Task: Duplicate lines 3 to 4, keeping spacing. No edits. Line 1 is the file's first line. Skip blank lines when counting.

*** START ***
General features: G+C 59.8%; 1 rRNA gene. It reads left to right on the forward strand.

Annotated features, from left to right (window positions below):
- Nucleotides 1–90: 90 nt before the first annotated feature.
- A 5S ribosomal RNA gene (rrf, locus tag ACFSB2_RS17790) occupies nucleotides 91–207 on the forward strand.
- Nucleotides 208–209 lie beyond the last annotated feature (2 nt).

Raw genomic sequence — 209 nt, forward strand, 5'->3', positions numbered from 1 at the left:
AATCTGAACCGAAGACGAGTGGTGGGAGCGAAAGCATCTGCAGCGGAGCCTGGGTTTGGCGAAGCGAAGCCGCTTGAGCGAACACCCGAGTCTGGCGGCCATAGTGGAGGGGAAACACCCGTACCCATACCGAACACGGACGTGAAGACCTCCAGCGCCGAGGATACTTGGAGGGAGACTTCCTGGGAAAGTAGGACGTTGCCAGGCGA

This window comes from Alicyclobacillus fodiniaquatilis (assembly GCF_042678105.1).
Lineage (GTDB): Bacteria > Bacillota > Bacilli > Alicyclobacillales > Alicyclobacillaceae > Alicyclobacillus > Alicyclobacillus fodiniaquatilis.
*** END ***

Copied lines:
- Nucleotides 1–90: 90 nt before the first annotated feature.
- A 5S ribosomal RNA gene (rrf, locus tag ACFSB2_RS17790) occupies nucleotides 91–207 on the forward strand.